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. 2013 Sep 16;8(9):e73784.
doi: 10.1371/journal.pone.0073784. eCollection 2013.

Open Defecation and Childhood Stunting in India: An Ecological Analysis of New Data From 112 Districts

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Free PMC article

Open Defecation and Childhood Stunting in India: An Ecological Analysis of New Data From 112 Districts

Dean Spears et al. PLoS One. .
Free PMC article

Erratum in

  • PLoS One. 2013;8(9). doi:10.1371/annotation/9ffcb740-f394-41af-bbbc-800c7cc25ea8

Abstract

Poor sanitation remains a major public health concern linked to several important health outcomes; emerging evidence indicates a link to childhood stunting. In India over half of the population defecates in the open; the prevalence of stunting remains very high. Recently published data on levels of stunting in 112 districts of India provide an opportunity to explore the relationship between levels of open defecation and stunting within this population. We conducted an ecological regression analysis to assess the association between the prevalence of open defecation and stunting after adjustment for potential confounding factors. Data from the 2011 HUNGaMA survey was used for the outcome of interest, stunting; data from the 2011 Indian Census for the same districts was used for the exposure of interest, open defecation. After adjustment for various potential confounding factors--including socio-economic status, maternal education and calorie availability--a 10 percent increase in open defecation was associated with a 0.7 percentage point increase in both stunting and severe stunting. Differences in open defecation can statistically account for 35 to 55 percent of the average difference in stunting between districts identified as low-performing and high-performing in the HUNGaMA data. In addition, using a Monte Carlo simulation, we explored the effect on statistical power of the common practice of dichotomizing continuous height data into binary stunting indicators. Our simulation showed that dichotomization of height sacrifices statistical power, suggesting that our estimate of the association between open defecation and stunting may be a lower bound. Whilst our analysis is ecological and therefore vulnerable to residual confounding, these findings use the most recently collected large-scale data from India to add to a growing body of suggestive evidence for an effect of poor sanitation on human growth. New intervention studies, currently underway, may shed more light on this important issue.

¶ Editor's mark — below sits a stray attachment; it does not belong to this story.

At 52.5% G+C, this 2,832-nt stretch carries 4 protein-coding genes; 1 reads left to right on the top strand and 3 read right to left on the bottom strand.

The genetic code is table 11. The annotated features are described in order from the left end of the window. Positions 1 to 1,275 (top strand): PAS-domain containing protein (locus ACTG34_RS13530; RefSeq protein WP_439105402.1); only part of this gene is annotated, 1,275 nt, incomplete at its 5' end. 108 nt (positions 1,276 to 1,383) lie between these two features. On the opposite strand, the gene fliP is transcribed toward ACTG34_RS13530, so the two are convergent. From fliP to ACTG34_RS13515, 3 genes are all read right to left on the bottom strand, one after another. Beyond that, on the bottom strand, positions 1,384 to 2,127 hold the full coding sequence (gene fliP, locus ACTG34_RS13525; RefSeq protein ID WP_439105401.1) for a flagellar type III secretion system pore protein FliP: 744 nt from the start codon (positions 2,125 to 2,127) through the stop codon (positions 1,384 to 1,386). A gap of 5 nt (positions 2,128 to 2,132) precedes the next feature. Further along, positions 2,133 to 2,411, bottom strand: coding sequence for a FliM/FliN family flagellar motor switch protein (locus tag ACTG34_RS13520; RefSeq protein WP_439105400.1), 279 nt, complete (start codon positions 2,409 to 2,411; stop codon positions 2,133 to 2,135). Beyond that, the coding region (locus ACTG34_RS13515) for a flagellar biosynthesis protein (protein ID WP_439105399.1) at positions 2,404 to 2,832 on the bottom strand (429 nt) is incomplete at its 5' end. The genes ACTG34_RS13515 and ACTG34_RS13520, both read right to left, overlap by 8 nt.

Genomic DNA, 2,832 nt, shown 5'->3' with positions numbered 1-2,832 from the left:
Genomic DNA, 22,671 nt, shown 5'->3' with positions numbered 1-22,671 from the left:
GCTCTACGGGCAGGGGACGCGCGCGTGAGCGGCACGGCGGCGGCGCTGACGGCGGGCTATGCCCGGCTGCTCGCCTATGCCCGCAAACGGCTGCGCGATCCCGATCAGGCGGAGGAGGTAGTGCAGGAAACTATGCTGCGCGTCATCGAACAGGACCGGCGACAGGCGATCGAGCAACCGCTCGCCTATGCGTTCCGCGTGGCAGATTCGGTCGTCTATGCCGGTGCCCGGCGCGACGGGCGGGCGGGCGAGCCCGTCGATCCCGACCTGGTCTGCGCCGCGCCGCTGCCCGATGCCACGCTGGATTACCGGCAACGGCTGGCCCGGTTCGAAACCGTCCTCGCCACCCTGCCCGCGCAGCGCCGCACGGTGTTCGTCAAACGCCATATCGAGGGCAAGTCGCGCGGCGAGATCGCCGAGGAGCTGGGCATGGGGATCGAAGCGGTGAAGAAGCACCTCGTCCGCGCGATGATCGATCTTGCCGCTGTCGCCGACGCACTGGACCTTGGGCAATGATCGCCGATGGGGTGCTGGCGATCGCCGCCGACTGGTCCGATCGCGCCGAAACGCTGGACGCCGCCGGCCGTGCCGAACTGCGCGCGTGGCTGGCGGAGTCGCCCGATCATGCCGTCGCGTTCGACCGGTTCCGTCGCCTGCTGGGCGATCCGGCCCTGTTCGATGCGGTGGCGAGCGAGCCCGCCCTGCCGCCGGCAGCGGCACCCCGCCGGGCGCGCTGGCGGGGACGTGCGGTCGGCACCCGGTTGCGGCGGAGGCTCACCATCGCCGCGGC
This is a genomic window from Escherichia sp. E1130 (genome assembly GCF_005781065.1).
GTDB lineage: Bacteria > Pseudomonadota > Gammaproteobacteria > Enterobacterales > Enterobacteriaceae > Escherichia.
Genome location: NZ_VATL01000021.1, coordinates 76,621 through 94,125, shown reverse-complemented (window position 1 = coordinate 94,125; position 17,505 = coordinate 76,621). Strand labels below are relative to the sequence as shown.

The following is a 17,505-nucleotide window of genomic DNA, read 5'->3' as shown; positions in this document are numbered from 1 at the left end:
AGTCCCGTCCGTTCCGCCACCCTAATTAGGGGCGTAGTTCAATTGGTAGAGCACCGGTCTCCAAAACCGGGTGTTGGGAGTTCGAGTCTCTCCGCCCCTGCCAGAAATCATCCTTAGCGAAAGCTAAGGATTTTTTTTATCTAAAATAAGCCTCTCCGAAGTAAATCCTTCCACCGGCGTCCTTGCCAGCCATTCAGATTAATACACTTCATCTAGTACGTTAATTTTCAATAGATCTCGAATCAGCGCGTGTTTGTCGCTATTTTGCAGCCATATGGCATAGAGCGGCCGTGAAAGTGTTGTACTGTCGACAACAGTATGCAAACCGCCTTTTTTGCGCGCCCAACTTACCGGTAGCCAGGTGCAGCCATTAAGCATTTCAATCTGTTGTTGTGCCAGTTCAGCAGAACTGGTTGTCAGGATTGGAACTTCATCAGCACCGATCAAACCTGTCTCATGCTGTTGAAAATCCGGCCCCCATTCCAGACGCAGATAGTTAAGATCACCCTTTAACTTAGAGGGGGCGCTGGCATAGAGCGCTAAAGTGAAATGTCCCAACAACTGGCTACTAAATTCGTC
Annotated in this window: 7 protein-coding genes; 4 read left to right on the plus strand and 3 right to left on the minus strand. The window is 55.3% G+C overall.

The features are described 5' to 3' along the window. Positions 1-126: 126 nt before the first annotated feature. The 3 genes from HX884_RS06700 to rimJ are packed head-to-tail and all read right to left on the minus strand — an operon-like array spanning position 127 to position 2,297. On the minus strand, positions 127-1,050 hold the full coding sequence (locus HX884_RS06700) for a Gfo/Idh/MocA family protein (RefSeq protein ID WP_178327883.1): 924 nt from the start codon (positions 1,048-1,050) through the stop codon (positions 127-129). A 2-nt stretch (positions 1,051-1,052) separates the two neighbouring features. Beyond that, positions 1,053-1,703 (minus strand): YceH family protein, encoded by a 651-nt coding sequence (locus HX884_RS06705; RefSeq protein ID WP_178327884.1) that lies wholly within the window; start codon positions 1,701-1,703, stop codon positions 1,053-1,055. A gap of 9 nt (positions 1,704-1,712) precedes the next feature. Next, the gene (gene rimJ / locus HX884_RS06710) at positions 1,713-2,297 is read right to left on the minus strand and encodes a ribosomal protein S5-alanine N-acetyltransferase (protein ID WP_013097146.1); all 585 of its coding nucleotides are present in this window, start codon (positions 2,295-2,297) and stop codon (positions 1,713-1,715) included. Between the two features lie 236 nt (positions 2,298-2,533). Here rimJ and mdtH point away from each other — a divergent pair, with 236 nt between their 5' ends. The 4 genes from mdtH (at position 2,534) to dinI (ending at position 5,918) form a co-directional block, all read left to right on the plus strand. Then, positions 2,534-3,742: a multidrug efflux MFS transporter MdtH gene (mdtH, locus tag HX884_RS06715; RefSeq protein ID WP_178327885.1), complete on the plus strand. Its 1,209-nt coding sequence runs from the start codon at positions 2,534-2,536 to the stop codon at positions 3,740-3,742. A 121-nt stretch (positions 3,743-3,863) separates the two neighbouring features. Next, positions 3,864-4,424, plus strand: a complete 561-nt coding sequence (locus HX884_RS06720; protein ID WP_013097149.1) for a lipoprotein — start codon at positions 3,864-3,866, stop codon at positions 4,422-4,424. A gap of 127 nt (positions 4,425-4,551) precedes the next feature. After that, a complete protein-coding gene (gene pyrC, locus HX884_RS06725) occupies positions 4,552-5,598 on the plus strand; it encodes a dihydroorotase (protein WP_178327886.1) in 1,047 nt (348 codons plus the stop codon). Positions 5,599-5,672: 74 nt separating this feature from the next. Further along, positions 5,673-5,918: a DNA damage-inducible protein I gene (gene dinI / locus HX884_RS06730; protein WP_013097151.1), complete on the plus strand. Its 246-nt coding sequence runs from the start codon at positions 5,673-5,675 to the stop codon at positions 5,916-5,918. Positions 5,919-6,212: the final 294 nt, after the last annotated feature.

Conflict of interest statement

Competing Interests: The authors have declared that no competing interests exist.

Figures

Figure 1
Figure 1. Open defecation predicts stunting, bivariate linear regression.
Note: n = 112 Indian districts; R2 = 34.8%. The size of the circles is proportionate to the population of the districts they represent. The grey shaded area is the 95% confidence set for the regression line.
Figure 2
Figure 2. Female literacy predicts stunting, bivariate linear regression.
Note: n = 112 Indian districts; R2 = 48.5%. The size of the circles is proportionate to the population of the districts they represent. The grey shaded area is the 95% confidence set for the regression line.
Figure 3
Figure 3. District average calorie consumption does not predict stunting, bivariate linear regression.
Note: n = 112 Indian districts; R2 = 0.7%. NSS = National Sample Survey. The size of the circles is proportionate to the population of the districts they represent. The grey shaded area is the 95% confidence set for the regression line.
Figure 4
Figure 4. Dichotomization reduces statistical power: R 2, simulations using NFHS-3.
Note: Observations are 1,000 Monte Carlo samples of 20,000 children under 5 drawn from India’s 2005 National Family and Health Survey. PSU = survey primary sampling unit (local area). The legend reports regression dependent variables.
Figure 5
Figure 5. Dichotomization reduces statistical power: t-statistics, simulations using NFHS-3.
Note: Observations are 1,000 Monte Carlo samples of 20,000 children under 5 drawn from India’s 2005 National Family and Health Survey. PSU = survey primary sampling unit (local area). The legend reports regression dependent variables.

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Grant support

There are no current external funding sources specifically for this study. Oliver Cumming's time was in part funded by UK aid from the Department for International Development (DfID), as part of the SHARE research programme. Dean Spears's time was in part funded by the Bill and Melinda Gates Foundation, as part of r.i.c.e.’s sanitation policy research. The funders had no role in study design, data collection and analysis, decision to publish, or preparation of the manuscript.
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